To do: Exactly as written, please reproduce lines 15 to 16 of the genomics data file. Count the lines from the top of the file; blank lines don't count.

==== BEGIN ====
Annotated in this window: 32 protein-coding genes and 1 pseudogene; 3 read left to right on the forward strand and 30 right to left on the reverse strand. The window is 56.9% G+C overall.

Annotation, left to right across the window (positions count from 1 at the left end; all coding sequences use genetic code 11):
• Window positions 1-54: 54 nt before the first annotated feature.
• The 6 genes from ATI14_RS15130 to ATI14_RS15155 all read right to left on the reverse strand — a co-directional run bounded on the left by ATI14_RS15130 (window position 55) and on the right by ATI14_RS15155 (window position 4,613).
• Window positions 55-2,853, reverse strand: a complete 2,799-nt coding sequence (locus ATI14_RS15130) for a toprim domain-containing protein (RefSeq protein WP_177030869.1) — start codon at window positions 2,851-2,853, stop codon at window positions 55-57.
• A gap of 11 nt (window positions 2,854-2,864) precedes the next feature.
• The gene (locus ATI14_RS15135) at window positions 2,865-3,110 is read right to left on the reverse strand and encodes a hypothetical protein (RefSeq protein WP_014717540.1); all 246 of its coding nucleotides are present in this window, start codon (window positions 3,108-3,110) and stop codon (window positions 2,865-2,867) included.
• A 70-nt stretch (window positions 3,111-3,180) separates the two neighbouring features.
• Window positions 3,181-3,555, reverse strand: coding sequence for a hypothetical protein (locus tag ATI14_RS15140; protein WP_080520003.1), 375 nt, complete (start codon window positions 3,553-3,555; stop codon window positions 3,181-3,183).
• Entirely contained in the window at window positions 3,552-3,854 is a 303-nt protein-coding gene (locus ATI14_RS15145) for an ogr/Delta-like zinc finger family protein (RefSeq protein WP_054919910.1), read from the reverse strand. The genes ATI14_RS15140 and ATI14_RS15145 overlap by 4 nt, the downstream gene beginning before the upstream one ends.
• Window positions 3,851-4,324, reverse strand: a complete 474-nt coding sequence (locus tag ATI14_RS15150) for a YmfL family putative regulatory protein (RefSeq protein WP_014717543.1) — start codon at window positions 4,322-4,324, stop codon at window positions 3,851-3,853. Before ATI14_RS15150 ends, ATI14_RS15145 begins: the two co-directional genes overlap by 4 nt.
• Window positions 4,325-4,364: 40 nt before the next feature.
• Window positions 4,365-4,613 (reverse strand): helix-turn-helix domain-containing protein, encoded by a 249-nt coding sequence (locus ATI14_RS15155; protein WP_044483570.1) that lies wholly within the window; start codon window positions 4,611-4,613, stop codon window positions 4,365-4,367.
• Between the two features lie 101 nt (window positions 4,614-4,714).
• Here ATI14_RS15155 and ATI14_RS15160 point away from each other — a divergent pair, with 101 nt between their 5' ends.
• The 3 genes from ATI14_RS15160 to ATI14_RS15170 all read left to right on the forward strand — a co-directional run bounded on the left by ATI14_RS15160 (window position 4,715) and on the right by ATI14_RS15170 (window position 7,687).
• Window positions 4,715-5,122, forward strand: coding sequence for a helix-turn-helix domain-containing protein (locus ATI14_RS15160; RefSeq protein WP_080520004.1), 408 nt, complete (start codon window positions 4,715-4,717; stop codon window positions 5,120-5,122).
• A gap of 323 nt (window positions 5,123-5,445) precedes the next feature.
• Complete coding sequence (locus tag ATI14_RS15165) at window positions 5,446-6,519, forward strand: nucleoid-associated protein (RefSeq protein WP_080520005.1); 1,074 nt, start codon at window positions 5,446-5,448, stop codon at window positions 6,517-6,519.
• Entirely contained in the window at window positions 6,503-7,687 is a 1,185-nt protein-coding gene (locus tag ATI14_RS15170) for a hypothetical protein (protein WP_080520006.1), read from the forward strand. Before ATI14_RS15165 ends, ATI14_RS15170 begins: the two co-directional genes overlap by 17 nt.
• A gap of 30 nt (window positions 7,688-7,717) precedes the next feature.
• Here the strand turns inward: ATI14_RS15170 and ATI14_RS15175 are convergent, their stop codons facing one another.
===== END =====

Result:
• Here ATI14_RS15155 and ATI14_RS15160 point away from each other — a divergent pair, with 101 nt between their 5' ends.
• The 3 genes from ATI14_RS15160 to ATI14_RS15170 all read left to right on the forward strand — a co-directional run bounded on the left by ATI14_RS15160 (window position 4,715) and on the right by ATI14_RS15170 (window position 7,687).